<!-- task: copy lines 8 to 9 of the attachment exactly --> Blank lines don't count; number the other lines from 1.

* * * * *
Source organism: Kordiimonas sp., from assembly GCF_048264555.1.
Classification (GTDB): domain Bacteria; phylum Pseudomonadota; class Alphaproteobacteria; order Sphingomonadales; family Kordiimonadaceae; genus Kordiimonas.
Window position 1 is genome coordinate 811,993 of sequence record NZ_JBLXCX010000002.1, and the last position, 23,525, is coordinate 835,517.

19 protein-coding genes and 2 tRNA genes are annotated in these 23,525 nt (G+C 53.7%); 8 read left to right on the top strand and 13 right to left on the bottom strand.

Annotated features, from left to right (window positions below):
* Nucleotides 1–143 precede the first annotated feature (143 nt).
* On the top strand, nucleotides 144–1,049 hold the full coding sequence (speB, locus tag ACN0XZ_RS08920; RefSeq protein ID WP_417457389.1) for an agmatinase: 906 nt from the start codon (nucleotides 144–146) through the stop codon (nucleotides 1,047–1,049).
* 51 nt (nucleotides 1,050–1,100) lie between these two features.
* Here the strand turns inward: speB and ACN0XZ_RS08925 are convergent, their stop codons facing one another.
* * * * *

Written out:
* 51 nt (nucleotides 1,050–1,100) lie between these two features.
* Here the strand turns inward: speB and ACN0XZ_RS08925 are convergent, their stop codons facing one another.